My Knock-Out Roses look as if they've been knocked out!   After blooming profusely and beautifully for a month or more, they have been looking worse than the last rose of summer!  But today I have a glimmer of hope. Fresh blossoms are beginning to appear after weeks of blah!

I was worried that something could be wrong when I saw other bushes around town blooming brightly.  I even looked up info online and found that they do that sometimes and bloom in cycles, but this cycle seemed to be lasting too long. Evidently they are having seasons within a season! In the three years we've had them, I don't recall that ever happening.

Ever since this type of rose was introduced a few years ago, it has become wildly popular, outselling all other rose bushes.  Though the blooms are beautiful and popping with color, they do have a drawback.  They hardly have any smell.  (Not that I miss that!)  With my limited sniffing sense, I'm all about the visual!  But how well I remember the "real" rose scent!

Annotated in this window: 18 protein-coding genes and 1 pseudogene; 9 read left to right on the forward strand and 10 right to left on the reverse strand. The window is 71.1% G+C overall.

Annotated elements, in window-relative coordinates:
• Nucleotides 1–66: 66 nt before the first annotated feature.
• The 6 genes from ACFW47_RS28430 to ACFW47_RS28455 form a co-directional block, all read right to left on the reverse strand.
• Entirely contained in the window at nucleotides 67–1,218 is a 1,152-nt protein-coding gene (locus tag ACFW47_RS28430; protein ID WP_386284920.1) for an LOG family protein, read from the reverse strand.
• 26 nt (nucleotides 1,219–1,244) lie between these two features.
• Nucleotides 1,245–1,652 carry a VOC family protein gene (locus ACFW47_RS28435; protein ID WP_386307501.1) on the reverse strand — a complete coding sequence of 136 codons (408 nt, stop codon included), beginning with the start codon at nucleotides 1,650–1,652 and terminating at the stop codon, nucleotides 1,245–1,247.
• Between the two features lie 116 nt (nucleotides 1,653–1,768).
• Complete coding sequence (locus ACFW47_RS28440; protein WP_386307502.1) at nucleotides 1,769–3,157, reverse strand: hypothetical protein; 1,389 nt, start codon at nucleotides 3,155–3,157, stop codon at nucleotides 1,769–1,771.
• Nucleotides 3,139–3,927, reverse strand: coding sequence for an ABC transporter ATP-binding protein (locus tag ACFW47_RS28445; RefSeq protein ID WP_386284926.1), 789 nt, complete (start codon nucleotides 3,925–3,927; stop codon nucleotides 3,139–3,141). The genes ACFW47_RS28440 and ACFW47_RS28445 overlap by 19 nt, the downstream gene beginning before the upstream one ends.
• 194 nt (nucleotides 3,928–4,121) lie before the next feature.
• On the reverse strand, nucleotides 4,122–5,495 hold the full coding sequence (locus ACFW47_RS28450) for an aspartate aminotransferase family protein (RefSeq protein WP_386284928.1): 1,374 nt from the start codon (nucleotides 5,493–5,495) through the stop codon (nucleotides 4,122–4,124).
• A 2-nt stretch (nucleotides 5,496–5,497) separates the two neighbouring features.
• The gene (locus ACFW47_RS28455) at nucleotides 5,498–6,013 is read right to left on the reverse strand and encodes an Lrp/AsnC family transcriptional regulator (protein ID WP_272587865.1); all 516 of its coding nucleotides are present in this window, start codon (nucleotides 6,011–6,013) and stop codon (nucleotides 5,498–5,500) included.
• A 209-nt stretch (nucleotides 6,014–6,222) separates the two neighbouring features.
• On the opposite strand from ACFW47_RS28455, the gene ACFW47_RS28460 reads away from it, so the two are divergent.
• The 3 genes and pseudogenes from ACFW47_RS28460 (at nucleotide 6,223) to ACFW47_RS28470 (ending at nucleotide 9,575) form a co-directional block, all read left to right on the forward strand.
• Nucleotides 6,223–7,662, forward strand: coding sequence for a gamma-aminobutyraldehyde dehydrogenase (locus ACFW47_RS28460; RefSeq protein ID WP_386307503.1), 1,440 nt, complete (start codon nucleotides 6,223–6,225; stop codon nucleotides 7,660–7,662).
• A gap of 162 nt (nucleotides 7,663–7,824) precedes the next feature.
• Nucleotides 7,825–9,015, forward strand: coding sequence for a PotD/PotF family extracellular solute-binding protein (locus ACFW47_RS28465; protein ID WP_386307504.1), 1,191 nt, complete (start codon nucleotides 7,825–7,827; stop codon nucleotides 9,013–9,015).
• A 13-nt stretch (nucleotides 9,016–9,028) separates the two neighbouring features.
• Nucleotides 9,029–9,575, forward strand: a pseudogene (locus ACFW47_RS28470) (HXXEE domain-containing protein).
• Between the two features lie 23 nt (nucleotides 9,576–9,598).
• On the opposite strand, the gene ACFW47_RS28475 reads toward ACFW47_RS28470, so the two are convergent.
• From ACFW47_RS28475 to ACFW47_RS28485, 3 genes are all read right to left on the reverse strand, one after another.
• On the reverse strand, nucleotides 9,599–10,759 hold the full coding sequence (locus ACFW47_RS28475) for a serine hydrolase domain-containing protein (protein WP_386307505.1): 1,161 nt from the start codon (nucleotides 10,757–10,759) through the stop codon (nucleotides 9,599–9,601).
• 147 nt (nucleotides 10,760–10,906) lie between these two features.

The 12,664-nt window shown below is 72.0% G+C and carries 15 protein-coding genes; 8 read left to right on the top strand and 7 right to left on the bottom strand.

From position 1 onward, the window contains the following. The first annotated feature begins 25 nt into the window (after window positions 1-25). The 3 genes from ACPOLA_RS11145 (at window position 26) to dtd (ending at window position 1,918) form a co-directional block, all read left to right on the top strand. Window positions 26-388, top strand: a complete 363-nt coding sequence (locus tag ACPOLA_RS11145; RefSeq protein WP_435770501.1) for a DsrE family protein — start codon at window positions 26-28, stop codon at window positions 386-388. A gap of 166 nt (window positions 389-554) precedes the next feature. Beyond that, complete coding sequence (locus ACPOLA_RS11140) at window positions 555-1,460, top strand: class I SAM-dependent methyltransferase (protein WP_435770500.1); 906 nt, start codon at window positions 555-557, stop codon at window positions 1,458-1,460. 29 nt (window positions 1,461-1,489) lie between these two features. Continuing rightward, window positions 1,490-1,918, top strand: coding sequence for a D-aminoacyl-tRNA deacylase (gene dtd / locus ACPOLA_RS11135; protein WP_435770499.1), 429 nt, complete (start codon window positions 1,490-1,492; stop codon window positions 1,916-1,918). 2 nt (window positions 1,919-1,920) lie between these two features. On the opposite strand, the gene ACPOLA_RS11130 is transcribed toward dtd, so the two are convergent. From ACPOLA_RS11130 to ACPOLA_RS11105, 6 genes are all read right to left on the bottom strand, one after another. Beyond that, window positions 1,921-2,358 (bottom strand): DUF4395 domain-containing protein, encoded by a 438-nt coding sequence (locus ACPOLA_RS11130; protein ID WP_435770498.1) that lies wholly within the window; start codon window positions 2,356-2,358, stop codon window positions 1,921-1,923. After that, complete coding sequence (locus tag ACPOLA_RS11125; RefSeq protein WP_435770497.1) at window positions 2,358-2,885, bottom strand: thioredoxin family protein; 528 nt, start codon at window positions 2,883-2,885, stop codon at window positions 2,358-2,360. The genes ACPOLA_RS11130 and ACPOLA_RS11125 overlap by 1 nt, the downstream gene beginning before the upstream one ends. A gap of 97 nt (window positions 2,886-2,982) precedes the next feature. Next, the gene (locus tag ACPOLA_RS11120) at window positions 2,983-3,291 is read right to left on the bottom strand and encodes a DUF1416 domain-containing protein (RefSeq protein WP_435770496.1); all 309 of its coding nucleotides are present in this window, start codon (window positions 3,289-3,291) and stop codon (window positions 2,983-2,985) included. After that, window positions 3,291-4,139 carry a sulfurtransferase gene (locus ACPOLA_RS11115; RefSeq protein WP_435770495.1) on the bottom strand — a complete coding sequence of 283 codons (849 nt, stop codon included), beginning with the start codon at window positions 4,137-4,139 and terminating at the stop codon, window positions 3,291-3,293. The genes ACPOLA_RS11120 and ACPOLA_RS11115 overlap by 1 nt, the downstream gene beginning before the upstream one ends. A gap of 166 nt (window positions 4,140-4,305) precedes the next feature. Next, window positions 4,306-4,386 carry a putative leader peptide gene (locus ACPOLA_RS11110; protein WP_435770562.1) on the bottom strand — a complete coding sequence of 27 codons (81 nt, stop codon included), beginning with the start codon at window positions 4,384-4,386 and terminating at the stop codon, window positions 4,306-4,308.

There have been innumerable poems and songs written about the lovely rose, especially in times past.  I recall songs called, "When the Roses Bloom Again," and  "Roses Will Bloom Again," and especially, "Where the Roses Never Fade."  The last song has a verse that says, "Here they bloom but for a season, then their beauty is decayed, I am looking for a city where the roses never fade."

The Bible says in Ecclesiastes 3:1, "To everything there is a season, and a time to every purpose under the heaven."  As Christians, we obviously have spiritual seasons, and although we are to be always "instant in season and out of season" (II Timothy 4:2) in sharing the gospel, most experience an ebb and flow in the direction of ministry sometime in their lives.

I was reading about seasonings and spices recently and was surprised that spices have health benefits, especially turmeric, cayenne, cinnamon and black pepper!   Not only adding flavor and zest to food, they are also very beneficial nutritionally, without additional calories.